Recent events in Syria have naturally raised two questions: Who lost the country? And where might the international community go from here?
The first one is easier to answer. Looking back, Syria has probably been lost since the popular uprising in 2011. When President Bashar al-Assad’s regime stubbornly refused any effort to resolve the matter peacefully, no outside power proved willing to intervene. Instead, everyone hoped that a mix of sanctions, United Nations–led diplomacy and half-hearted attempts to support a ‘moderate’ opposition would eventually bring down the regime.
It didn’t work. Fundamentalist forces gained political ground and territory, and others, including Iranian-backed militias and the Russian military after the northern autumn of 2015, rushed to Assad’s defence. Although the regime had long deprived the Kurds in northern Syria of most of their rights, it started making concessions to them when it came under pressure. As a result, Kurdish militias abstained from challenging Assad, which led much of the broader Syrian opposition to shun them.
After Islamic State established its ‘caliphate’ in the Syrian city of Raqqa and the Iraqi city of Mosul in 2014—enabling it to strike even Baghdad—there was an understandable rush to confront the terrorist threat. In Iraq, that task fell largely to Iranian-aligned Shia militias. In Syria, the situation was more complicated. The United States had no intention of sending in its own combat forces, but it also knew that the Syrian opposition groups that it (and Turkey) had been arming were not up to the challenge. In any case, those groups were focused on toppling Assad, which had ceased to be a high priority for Western policymakers.
Given these constraints, the US threw its support behind the Kurdish People’s Protection Units (YPG). The US has long recognised the YPG as an affiliate of the Kurdistan Workers’ Party (PKK), which it, along with the European Union and Turkey, classifies as a terrorist organisation. But even if the decision didn’t fit with any long-term strategy, it satisfied short-term tactical needs, and supporting the YPG ultimately proved successful in depriving IS of its territory (though the group will remain a long-term threat).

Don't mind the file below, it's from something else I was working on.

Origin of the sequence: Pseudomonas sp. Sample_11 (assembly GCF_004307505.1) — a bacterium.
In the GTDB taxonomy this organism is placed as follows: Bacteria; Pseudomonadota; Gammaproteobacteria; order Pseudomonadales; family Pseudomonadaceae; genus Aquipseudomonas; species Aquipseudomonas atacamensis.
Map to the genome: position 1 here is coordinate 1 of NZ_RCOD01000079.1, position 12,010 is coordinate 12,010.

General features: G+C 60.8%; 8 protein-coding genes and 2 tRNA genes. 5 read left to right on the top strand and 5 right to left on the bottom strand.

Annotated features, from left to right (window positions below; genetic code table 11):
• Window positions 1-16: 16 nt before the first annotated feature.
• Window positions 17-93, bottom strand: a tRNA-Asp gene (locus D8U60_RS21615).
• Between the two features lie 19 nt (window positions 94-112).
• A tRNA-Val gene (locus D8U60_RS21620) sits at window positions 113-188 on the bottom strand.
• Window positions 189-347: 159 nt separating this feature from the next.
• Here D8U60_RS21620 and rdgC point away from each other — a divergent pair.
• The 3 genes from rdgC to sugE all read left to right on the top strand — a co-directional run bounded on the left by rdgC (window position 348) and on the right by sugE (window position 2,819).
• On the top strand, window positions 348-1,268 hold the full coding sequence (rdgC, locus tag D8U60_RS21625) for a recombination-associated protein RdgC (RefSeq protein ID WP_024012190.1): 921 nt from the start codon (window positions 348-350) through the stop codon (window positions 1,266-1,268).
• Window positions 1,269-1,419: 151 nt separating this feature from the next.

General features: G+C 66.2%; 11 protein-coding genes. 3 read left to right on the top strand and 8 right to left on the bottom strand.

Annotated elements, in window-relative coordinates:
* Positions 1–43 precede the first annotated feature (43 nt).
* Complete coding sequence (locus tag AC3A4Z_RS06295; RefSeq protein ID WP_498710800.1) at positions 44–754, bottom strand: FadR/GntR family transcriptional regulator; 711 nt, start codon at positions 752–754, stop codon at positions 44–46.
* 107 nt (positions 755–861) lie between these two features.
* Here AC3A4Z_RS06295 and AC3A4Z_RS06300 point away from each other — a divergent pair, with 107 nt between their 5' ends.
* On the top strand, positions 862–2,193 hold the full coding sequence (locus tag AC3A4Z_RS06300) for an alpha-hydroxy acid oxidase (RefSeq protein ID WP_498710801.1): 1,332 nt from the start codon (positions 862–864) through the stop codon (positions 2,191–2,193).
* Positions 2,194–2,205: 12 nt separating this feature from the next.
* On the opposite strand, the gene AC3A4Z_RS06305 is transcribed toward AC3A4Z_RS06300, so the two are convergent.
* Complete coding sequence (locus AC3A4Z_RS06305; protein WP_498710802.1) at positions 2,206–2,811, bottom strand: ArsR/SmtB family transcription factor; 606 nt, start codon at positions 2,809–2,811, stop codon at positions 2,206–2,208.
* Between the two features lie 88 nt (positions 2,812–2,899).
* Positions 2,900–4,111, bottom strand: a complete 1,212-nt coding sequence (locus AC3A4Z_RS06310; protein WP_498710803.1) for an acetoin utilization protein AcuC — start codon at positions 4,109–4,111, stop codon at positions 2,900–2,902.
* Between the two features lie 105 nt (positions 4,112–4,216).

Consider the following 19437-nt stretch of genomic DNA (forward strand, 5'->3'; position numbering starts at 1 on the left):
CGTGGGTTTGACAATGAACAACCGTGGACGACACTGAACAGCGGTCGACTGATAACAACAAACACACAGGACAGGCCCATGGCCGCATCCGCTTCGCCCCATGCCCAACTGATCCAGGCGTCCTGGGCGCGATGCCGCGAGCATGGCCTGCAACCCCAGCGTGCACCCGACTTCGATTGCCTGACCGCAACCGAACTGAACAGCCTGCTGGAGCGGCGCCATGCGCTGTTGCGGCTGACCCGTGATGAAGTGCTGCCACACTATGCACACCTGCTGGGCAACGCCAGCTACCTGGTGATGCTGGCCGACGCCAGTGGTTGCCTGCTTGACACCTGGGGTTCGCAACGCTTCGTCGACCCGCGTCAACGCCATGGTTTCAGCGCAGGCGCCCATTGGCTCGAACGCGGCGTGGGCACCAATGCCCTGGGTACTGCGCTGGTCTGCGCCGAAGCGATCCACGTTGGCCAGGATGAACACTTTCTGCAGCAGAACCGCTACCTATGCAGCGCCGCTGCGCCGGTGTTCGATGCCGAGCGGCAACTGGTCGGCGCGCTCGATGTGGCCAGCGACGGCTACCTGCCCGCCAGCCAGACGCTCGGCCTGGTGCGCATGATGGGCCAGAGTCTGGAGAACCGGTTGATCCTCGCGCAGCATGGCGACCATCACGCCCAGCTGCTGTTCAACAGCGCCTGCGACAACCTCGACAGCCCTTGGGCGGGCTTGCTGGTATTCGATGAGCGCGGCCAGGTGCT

The uprooting of IS would have been a good time to launch a political process to resolve the broader conflict. In fact, there were at least two options on the table. The first was to establish a Kurdish/YPG-governed entity in northern and northeastern Syria. But that would have raised the ire of Turkey, which was not ready to tolerate any PKK presence on its border. In addition to requiring an open-ended US military presence, this scenario would have resulted in Kurds ruling over substantial swathes of non-Kurdish territory.
The other option was to pursue a broader political settlement, with the goal of creating an inclusive governance structure acceptable to the regime in Damascus. Over time, this process could have led to an arrangement similar to that in northern Iraq, where the Kurdistan Regional Government now cooperates closely with Turkey.
But that didn’t happen. As the US position evolved, Washington rejected the first option and then actively discouraged the second, making a crisis inevitable. The trigger was a telephone call in which US President Donald Trump gave Turkish President Recep Tayyip Erdogan a green light to send forces into Syria. Trump ordered the US military to abandon the area immediately, and added insult to injury by announcing it all on Twitter, shocking both the Kurds and many of his own advisers.
Since then, everything has come crashing down. With their credibility in tatters, US officials have desperately sought to create some kind of policy out of the ruins created by the presidential tweets. The president has threatened to destroy Turkey’s economy if it does what he enabled it to do. With Kurds—most of them civilians—fleeing Turkish bombs, the UN Security Council stayed typically silent, while the Europeans condemned everything and everyone involved.
As foreign-policy disasters go, this is one for the record books. But the seeds for this larger conflagration were sown long before the now-infamous Trump–Erdogan call. Absent any coherent policy, the conditions were ripe for a crisis. The question now is whether there’s any constructive way to proceed.
For now, the US has agreed with Turkey on establishing the wide security zone in northern Syria it sought. Russia, meanwhile, has evidently brokered some sort of arrangement between the YPG and the Assad regime. With Russian and Syrian government forces now entering some of the areas vacated by the US, the Trump administration is left trying to manage its relations with Turkey. As for the EU, there’s little to be done. Having already cut off all high-level political contacts with Turkey, it is impotent in the face of this latest crisis.
Logic dictates that all of the relevant parties in the region should now sit down and try to come to some kind of agreement. In addition to the Kurdistan Regional Government, Iraq and other Arab countries, there need to be places at the table for Turkey, Iran and the Syrian government. Yes, the Assad regime is associated with a wide range of horrors and atrocities—but there’s simply no other way forward.
Regional talks certainly won’t come easy. Many parties will have to swallow hard and face difficult realities. Unfortunately, the prospect of a democratic Syria was lost years ago. The top priority now must be to restore stability and prevent further catastrophes. There are no longer any good options, if, in fact, there ever were.
This article first appeared at the Australian Strategic Policy Institute.